another's downfall or exclusion. The mansions are many. The candidates are a
mighty multitude which no man can number. Believer! "so run that you may
The verse speaks of PERMANENCY—they are
The word in the original is not a tent or temporary tabernacle, but a
durable residence, never to be altered or demolished. Eothen, the most
graphic of Eastern travelers thus gives a description of tent-life, which,
by contrast, affords the best illustration of the mansion-life of heaven:
"When the cold, sullen morning dawned, and my people began to load the
camels, I always felt loth to give back to the waste this little spot of
ground, that had glowed for a while with the cheerfulness of a human
dwelling. My tent was spared to the last, but when all else was ready for
the start, then came its fall. The pegs were drawn, the canvas shivered, and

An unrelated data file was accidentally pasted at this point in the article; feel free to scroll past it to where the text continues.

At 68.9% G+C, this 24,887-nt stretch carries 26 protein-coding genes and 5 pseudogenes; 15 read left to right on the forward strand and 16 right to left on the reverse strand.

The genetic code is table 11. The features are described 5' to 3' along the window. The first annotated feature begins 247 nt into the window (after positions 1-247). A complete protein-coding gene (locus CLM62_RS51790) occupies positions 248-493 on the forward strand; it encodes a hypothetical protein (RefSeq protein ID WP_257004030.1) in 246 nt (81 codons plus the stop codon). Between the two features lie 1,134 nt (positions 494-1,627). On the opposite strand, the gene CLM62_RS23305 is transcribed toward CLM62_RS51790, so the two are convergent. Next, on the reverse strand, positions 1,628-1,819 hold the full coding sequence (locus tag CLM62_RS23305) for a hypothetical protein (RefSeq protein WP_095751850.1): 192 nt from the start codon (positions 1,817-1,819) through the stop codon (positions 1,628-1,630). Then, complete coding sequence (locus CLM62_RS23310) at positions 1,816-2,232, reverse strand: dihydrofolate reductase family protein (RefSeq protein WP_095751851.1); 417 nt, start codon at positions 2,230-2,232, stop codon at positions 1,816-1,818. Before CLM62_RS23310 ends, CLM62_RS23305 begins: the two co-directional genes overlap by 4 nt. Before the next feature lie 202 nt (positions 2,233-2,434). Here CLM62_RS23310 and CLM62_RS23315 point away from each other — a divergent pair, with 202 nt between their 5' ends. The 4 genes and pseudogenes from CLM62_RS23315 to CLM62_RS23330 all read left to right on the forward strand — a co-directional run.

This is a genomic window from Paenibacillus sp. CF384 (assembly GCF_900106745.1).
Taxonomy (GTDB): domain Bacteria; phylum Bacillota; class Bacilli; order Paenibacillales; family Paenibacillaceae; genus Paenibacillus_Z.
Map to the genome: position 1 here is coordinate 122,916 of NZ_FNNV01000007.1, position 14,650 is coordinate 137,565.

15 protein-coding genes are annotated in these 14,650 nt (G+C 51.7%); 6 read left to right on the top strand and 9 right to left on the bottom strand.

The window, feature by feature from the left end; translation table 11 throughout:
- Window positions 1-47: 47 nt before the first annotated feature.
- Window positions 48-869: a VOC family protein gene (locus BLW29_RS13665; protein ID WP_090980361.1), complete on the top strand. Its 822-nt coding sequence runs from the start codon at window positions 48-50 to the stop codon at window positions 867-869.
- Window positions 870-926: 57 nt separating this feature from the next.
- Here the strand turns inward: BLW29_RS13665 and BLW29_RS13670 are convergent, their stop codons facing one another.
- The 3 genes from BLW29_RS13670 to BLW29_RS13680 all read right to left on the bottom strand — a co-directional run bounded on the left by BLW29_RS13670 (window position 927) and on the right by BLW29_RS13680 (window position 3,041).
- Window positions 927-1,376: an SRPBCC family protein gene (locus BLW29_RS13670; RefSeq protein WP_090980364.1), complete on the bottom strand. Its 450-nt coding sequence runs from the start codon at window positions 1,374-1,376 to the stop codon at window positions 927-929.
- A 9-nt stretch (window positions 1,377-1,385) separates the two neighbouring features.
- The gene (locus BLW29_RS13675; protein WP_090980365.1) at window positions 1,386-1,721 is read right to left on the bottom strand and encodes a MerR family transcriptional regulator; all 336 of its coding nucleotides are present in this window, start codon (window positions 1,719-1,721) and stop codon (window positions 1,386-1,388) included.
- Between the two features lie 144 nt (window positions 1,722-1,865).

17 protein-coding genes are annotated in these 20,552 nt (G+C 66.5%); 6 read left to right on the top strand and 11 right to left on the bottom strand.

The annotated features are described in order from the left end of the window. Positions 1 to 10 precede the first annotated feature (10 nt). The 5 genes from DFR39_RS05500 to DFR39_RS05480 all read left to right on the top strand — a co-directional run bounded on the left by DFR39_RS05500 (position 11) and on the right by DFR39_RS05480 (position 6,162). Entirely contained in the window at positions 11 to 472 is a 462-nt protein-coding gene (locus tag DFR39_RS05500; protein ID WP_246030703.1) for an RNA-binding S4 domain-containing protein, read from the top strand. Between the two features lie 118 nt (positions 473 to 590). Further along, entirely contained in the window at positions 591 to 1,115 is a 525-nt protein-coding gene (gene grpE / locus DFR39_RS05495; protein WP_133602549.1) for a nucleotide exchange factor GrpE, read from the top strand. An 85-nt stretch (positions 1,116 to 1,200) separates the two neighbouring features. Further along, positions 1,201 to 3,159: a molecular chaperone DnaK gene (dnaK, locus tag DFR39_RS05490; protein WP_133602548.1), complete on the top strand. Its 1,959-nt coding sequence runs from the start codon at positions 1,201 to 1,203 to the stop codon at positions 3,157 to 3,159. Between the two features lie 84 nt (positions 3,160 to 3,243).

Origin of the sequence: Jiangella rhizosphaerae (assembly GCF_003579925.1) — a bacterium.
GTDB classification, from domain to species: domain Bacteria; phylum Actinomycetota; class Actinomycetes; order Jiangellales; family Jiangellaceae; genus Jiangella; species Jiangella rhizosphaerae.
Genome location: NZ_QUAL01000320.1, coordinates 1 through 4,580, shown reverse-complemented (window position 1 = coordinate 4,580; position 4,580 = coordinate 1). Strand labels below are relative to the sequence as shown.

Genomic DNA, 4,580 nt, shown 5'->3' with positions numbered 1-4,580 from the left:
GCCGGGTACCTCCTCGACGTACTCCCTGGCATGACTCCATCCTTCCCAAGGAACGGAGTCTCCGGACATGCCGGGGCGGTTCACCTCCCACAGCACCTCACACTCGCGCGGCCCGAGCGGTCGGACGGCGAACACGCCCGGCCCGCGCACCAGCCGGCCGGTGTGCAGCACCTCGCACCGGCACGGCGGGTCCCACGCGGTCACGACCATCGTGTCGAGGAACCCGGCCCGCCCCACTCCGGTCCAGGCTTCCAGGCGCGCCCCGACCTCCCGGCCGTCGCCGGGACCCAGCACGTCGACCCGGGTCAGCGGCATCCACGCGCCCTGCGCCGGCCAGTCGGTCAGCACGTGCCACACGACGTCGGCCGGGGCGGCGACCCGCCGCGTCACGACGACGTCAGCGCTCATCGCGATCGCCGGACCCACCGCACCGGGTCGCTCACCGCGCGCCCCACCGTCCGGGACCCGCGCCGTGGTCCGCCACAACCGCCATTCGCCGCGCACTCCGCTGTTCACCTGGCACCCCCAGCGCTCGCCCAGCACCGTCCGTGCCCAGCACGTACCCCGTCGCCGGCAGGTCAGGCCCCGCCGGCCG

in less than a minute there was nothing that remained of my genial home, but
only a pole and a bundle."
"The tents of the East," says Professor Hackett, "seldom
remain long in the same place. The traveler erects his temporary abode for
the night, takes it down in the morning, and journeys onward. The shepherds
of the country are also always moving from one place to another. The brook
fails on which they relied for water, or the grass required for the support
of their flocks is consumed, and they wander on to a new station."
How strikingly illustrative is this of the Bible figure,
"the house of our earthly tabernacle" being "dissolved" (or taken down), (2
Cor. 5:1.) The framework of mortality, like the Arab tent, is upreared for a
time, but, after subserving its temporary purpose, it is, pin by pin,
demolished, and the place that once knew it knows it no more.
Not so the ever-enduring mansions of our Father's house.
They are "incorruptible" and "eternal in the heavens." No failing of brooks
there! No joys withered and smitten there, like the grass of the wilderness.
"The Lamb that is in the midst of the throne shall feed them, and lead them